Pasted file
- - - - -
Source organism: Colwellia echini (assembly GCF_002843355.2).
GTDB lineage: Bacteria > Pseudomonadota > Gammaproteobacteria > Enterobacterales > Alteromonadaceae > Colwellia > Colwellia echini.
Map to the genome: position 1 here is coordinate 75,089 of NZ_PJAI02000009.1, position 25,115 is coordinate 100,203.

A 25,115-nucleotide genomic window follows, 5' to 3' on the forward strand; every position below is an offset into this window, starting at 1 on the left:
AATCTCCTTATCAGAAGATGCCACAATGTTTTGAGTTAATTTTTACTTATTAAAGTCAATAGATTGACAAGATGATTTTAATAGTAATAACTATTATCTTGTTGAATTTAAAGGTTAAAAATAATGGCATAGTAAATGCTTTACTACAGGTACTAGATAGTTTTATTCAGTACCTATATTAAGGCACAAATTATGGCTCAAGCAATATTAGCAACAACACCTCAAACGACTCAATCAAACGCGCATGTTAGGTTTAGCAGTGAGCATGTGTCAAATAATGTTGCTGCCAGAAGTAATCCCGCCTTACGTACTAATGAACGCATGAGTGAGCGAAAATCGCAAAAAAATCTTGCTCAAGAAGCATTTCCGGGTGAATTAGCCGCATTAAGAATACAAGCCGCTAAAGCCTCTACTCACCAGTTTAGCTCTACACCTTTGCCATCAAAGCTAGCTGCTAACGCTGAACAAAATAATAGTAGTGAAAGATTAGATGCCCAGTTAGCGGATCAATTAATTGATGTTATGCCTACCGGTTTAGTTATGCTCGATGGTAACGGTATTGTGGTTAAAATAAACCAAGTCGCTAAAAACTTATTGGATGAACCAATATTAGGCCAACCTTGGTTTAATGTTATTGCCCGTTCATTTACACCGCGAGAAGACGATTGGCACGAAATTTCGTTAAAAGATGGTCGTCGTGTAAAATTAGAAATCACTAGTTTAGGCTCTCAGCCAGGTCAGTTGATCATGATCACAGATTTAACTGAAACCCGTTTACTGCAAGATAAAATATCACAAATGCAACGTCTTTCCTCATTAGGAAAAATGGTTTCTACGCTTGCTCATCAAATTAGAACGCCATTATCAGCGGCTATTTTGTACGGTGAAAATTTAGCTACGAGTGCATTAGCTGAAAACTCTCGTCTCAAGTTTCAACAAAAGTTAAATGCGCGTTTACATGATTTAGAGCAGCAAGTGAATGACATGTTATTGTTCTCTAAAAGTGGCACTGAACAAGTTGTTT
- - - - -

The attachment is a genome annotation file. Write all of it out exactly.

Source organism: Colwellia echini (assembly GCF_002843355.2).
GTDB lineage: Bacteria > Pseudomonadota > Gammaproteobacteria > Enterobacterales > Alteromonadaceae > Colwellia > Colwellia echini.
Map to the genome: position 1 here is coordinate 75,089 of NZ_PJAI02000009.1, position 25,115 is coordinate 100,203.

A 25,115-nucleotide genomic window follows, 5' to 3' on the forward strand; every position below is an offset into this window, starting at 1 on the left:
AATCTCCTTATCAGAAGATGCCACAATGTTTTGAGTTAATTTTTACTTATTAAAGTCAATAGATTGACAAGATGATTTTAATAGTAATAACTATTATCTTGTTGAATTTAAAGGTTAAAAATAATGGCATAGTAAATGCTTTACTACAGGTACTAGATAGTTTTATTCAGTACCTATATTAAGGCACAAATTATGGCTCAAGCAATATTAGCAACAACACCTCAAACGACTCAATCAAACGCGCATGTTAGGTTTAGCAGTGAGCATGTGTCAAATAATGTTGCTGCCAGAAGTAATCCCGCCTTACGTACTAATGAACGCATGAGTGAGCGAAAATCGCAAAAAAATCTTGCTCAAGAAGCATTTCCGGGTGAATTAGCCGCATTAAGAATACAAGCCGCTAAAGCCTCTACTCACCAGTTTAGCTCTACACCTTTGCCATCAAAGCTAGCTGCTAACGCTGAACAAAATAATAGTAGTGAAAGATTAGATGCCCAGTTAGCGGATCAATTAATTGATGTTATGCCTACCGGTTTAGTTATGCTCGATGGTAACGGTATTGTGGTTAAAATAAACCAAGTCGCTAAAAACTTATTGGATGAACCAATATTAGGCCAACCTTGGTTTAATGTTATTGCCCGTTCATTTACACCGCGAGAAGACGATTGGCACGAAATTTCGTTAAAAGATGGTCGTCGTGTAAAATTAGAAATCACTAGTTTAGGCTCTCAGCCAGGTCAGTTGATCATGATCACAGATTTAACTGAAACCCGTTTACTGCAAGATAAAATATCACAAATGCAACGTCTTTCCTCATTAGGAAAAATGGTTTCTACGCTTGCTCATCAAATTAGAACGCCATTATCAGCGGCTATTTTGTACGGTGAAAATTTAGCTACGAGTGCATTAGCTGAAAACTCTCGTCTCAAGTTTCAACAAAAGTTAAATGCGCGTTTACATGATTTAGAGCAGCAAGTGAATGACATGTTATTGTTCTCTAAAAGTGGCACTGAACAAGTTGTTT